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Tuesday, September 13 2011 , Your time is 15:58:00
If Turkish President Tayyip Erdoğan’s intention in his address yesterday was to make the Kurdish problem-focused Peoples’ Democratic Party (HDP) angry and decide not to join the “temporary” election government of Prime Minister Ahmet Davutoğlu, it did not work
While saying he had not “willingly” assumed the mandate to form a “temporary” government to go to the elections on Nov. 1, Turkish Prime Minister Ahmet Davutoğlu looked unusually strained in his press conference after meeting with President Tayyip Erdoğan on Aug. 28
Be careful what you wish for, in politics too; things may not go as planned
On Aug. 20, in an 11th hour effort, Prime Minister Ahmet Davutoğlu made a call to the Republican People’s Party (CHP) and the Nationalist Movement Party (MHP) to see if they would take part in an election government with his Justice and Development Party (AK Parti)
Following President Tayyip Erdoğan’s remarks on Aug. 19 about Turkey swiftly heading for another election shortly after the one on June 7, the Supreme Election Board (YSK) sent a message to political parties on Aug. 20 suggesting Nov. 1 could be a suitable date for them to get ready for formalities.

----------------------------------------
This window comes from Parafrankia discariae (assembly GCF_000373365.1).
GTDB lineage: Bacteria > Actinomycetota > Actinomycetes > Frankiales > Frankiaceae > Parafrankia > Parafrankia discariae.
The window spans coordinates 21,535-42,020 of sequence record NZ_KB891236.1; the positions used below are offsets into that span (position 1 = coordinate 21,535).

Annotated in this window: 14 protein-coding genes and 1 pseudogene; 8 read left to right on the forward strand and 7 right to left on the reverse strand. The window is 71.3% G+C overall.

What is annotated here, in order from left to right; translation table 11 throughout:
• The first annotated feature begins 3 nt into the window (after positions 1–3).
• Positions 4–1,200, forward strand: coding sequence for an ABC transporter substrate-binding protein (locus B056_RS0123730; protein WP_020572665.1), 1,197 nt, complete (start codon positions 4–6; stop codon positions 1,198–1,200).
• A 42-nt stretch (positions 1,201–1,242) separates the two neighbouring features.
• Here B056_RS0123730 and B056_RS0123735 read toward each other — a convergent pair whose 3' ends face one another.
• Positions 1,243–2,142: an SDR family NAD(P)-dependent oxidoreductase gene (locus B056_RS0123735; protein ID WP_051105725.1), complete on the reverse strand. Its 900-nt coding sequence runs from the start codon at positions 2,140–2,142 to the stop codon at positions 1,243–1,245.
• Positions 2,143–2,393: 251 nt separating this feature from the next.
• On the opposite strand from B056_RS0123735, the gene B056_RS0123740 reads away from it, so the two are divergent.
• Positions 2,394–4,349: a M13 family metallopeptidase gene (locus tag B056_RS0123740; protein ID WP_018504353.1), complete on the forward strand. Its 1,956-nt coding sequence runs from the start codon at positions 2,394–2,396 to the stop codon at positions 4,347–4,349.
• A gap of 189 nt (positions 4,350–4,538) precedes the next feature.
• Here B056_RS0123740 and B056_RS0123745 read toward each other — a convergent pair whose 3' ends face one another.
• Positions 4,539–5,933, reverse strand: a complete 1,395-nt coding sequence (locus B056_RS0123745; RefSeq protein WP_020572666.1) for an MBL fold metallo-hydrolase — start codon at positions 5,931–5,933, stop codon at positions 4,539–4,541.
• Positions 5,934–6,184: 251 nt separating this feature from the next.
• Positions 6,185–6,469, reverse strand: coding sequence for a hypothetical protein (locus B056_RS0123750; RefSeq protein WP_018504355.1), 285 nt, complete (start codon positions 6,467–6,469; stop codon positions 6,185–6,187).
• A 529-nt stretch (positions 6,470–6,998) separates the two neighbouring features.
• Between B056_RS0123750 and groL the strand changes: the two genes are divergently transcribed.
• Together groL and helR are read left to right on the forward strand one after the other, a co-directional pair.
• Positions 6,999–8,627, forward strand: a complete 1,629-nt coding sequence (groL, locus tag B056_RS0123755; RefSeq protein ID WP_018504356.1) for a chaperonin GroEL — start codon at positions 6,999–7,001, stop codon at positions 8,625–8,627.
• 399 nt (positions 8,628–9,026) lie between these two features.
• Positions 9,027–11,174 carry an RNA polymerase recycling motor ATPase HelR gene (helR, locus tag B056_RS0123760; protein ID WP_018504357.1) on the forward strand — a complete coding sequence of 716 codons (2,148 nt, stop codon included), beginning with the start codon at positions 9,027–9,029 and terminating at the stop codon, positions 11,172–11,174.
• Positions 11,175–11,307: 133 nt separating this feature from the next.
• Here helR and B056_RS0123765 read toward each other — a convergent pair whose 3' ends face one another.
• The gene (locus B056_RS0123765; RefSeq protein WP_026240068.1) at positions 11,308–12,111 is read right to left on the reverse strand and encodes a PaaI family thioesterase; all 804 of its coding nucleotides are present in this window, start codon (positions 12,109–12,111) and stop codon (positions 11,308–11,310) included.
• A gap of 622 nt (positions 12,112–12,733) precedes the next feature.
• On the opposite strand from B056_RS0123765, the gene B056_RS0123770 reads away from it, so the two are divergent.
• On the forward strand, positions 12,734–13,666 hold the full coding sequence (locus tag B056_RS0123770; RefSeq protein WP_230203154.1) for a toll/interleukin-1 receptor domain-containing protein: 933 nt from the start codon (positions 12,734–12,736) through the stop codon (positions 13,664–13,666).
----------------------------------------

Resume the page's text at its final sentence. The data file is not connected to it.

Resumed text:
Right after the news President Tayyip Erdoğan was going to meet Parliamentary Speaker İsmet Yılmaz to discuss an interim government to take the country to another election in six months, the news hit the wires about the killing of eight Turkish soldiers in a bomb ambush near the eastern city of Siirt by suspected militants of the outlawed Kurdistan Workers’ Party (PKK).
A video message by the Islamic State of Iraq and the Levant (ISIL) hit social media in Turkey on the morning of Aug. 18.
Turkish Prime Minister Ahmet Davutoğlu appeared before the cameras on Aug. 17 to say that the formation of a coalition government between his Justice and Development Party (AK Parti) and Devlet Bahçeli’s Nationalist Movement Party (MHP) was not possible
“This is a de facto change in the system of administration,” Turkish President Tayyip Erdoğan said over the weekend in his Black Sea hometown of Rize; “What is needed now is to make it clear [meaning official] with a new constitution.”
Talks between Prime Minister Ahmet Davutoğlu’s Justice and Development Party (AK Parti) and Kemal Kılıçdaroğlu’s Republican People’s Party (CHP) over the possibility of a “Grand Coalition” government in Turkey failed on Aug. 13 after a one-and-a-half hour meeting in Ankara.
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